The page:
Key World War I movies to watch after ‘1917’

Peter O'Toole and Omar Sharif in "Lawrence of Arabia"
Peter O’Toole and Omar Sharif in “Lawrence of Arabia,” a David Lean film set during World War I.
(Columbia TriStar / Getty Images)

World War I has been the subject of numerous movies going all the way back to the silent era, when the first Oscar winner for best picture was the 1927 aerial drama “Wings.” The war also has been a favorite subject for a slew of classic directors. Here are a few key entries in the field.

“All Quiet on the Western Front” (1930): This best picture Oscar winner, based on the Erich Maria Remarque novel, follows a group of German schoolboys throughout the war and features hyper-realistic battle scenes.

“Westfront 1918” (1930): Another lifelike view of trench warfare, from German director G.W. Pabst.


“Grand Illusion” (1937): Director Jean Renoir’s film tells of class relationships among French POWs during the war. Widely regarded as one of world cinema’s greatest films.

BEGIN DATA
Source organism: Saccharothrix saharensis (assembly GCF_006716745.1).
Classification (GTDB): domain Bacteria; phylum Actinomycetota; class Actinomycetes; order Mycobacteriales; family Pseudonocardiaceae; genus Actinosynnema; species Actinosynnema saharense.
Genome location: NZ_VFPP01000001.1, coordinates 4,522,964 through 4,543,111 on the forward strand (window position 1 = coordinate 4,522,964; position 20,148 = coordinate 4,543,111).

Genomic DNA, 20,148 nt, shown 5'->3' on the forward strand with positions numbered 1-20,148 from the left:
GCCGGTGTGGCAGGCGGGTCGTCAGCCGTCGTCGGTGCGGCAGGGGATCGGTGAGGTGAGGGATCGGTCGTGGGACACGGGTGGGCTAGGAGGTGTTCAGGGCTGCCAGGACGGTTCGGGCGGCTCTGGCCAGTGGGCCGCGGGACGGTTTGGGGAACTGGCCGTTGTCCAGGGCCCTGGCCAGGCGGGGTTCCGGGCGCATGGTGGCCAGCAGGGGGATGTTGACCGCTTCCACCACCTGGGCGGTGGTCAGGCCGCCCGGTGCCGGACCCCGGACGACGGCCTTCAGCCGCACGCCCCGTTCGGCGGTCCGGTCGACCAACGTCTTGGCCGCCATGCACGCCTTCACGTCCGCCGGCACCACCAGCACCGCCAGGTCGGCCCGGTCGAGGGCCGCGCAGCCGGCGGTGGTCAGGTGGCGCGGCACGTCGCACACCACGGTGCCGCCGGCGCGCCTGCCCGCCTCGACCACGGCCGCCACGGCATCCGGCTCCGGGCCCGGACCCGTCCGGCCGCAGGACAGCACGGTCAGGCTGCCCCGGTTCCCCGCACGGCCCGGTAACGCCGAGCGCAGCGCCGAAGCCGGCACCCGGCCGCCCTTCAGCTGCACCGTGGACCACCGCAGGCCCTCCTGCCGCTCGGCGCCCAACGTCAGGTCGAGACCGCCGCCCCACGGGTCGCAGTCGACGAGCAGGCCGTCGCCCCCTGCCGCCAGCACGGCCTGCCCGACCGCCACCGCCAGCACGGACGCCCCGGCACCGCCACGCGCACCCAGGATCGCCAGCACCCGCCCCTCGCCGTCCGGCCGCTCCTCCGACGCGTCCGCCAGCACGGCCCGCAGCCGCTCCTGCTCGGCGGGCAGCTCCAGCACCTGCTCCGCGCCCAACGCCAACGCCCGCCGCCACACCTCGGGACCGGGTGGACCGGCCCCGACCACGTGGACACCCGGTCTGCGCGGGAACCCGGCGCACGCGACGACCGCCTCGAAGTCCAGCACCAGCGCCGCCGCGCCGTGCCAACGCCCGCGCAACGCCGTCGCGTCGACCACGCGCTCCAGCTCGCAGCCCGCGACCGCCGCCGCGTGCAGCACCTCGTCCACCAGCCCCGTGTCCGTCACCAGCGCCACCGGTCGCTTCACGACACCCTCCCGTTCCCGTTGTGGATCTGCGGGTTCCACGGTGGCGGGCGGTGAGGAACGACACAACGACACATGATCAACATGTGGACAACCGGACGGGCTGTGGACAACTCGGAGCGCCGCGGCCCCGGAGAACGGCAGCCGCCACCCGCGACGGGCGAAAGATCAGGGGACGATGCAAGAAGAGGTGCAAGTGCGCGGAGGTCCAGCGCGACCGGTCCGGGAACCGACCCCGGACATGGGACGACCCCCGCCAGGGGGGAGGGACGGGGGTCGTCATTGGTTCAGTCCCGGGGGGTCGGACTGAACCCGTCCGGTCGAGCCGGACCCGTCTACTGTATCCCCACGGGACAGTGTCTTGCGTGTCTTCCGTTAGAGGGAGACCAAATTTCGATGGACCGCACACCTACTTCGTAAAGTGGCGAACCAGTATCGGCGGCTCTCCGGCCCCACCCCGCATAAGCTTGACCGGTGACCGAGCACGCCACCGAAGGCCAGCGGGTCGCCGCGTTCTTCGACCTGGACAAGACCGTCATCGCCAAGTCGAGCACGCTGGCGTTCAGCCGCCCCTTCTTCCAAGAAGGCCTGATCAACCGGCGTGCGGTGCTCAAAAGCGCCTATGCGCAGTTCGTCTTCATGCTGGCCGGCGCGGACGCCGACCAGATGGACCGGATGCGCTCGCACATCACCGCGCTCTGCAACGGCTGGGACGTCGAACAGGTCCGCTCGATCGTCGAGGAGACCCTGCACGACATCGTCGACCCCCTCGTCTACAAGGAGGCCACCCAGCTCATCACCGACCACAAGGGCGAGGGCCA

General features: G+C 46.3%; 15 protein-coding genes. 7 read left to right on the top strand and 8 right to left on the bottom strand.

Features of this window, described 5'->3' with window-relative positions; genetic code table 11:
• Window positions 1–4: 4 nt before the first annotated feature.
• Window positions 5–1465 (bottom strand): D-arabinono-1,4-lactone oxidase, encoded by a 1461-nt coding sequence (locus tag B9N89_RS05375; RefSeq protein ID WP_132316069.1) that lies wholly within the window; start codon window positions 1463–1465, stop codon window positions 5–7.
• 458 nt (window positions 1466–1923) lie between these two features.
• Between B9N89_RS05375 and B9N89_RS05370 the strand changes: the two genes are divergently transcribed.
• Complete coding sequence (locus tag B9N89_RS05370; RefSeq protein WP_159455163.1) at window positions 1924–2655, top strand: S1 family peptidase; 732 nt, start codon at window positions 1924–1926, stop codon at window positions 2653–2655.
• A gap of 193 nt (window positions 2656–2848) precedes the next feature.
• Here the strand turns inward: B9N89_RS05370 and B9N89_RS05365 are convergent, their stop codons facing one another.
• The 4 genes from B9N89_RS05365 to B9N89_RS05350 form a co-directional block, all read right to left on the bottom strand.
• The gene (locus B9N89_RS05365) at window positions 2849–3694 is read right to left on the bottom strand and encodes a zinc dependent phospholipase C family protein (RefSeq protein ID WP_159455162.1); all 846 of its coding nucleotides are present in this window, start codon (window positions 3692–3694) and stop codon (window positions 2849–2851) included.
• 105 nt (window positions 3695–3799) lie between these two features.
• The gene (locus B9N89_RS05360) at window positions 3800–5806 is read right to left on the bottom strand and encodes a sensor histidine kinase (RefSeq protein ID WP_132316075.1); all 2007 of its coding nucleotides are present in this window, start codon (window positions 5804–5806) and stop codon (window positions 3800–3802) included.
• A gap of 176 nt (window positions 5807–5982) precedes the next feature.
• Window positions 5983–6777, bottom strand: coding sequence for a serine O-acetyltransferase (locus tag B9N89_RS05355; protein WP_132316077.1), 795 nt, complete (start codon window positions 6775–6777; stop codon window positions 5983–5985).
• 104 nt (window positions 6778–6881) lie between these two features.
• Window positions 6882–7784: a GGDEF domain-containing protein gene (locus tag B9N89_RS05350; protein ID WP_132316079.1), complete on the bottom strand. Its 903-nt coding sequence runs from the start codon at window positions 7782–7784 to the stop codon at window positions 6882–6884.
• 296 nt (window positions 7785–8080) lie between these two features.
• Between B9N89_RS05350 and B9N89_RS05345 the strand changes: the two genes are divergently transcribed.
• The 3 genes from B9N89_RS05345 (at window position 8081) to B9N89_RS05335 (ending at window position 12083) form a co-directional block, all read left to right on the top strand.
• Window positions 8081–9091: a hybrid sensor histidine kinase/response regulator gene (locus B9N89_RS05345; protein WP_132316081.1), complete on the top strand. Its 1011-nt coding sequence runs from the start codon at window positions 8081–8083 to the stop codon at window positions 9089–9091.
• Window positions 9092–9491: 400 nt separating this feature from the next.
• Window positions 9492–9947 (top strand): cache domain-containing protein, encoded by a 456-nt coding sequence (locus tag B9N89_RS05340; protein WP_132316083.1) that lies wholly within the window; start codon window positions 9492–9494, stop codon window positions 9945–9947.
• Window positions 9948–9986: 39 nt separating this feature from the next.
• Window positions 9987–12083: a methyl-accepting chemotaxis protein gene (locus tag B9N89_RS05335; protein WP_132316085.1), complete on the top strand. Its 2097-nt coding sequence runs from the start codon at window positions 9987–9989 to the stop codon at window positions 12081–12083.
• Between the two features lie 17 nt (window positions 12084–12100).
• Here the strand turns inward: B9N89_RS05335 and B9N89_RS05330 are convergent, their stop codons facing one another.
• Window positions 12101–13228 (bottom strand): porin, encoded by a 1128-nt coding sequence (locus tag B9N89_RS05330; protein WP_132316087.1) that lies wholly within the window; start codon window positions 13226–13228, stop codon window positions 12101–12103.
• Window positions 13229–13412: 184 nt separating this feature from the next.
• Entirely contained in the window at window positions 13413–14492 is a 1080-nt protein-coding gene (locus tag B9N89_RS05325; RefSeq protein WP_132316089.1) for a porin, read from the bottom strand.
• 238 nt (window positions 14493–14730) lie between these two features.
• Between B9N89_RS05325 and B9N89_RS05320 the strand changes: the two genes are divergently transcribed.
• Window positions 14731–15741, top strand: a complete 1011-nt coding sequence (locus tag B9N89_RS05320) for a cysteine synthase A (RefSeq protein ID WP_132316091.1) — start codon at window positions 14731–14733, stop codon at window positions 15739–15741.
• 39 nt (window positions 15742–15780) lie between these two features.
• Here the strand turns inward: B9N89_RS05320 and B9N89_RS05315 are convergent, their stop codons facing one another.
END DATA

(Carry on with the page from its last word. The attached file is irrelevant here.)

“Sergeant York” (1941): Gary Cooper won an Oscar for his portrayal of one of America’s most decorated soldiers in director Howard Hawks’ classic.

“Paths of Glory” (1957): Stanley Kubrick’s sobering film stars Kirk Douglas as a French officer defending three soldiers unjustly accused of cowardice.

“Lawrence of Arabia” (1962): This masterpiece from David Lean follows the title character, played by Peter O’Toole, as he tries to rally Arab tribesmen against the Turks during the war.

“Many Wars Ago” (1970): Extremely downbeat antiwar movie from director Francesco Rosi about Italian soldiers, led by some callously insensitive and incompetent higher-ups, fighting the Austro-Hungarian military.


A film set in World War I often focuses on the horrors and futility of war. World War II movies tend to be stories of victory.

Dec. 30, 2019

“Black and White in Color” (1976): Winner of the foreign-language film Oscar, this antiwar comedy is set in West Africa, and features a laughably terrible French military campaign against a German trading post.

“Gallipoli” (1981): Based on the true story of the disastrous Anzac invasion of Turkey. Directed by Peter Weir, starring Mel Gibson.

“Joyeux Noël” (2005): A dramatization of a real event, the unofficial ceasefire along the Western Front around Christmas 1914. A foreign-language film Oscar nominee.